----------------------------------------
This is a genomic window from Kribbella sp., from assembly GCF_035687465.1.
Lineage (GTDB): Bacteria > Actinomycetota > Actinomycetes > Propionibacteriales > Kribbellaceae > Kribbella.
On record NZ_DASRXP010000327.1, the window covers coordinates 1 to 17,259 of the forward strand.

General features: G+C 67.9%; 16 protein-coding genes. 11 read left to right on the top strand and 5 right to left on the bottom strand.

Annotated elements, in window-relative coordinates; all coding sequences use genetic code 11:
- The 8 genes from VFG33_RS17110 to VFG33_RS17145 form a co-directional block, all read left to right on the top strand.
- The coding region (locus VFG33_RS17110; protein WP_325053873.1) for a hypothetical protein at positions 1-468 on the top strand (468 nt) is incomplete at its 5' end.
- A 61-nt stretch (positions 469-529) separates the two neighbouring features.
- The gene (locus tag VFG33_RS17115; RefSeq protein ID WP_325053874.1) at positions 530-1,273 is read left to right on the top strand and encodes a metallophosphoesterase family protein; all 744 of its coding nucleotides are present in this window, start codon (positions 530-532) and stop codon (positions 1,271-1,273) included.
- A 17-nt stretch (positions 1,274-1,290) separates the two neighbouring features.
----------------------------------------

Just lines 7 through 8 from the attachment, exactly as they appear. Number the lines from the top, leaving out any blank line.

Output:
- The coding region (locus VFG33_RS17110; protein WP_325053873.1) for a hypothetical protein at positions 1-468 on the top strand (468 nt) is incomplete at its 5' end.
- A 61-nt stretch (positions 469-529) separates the two neighbouring features.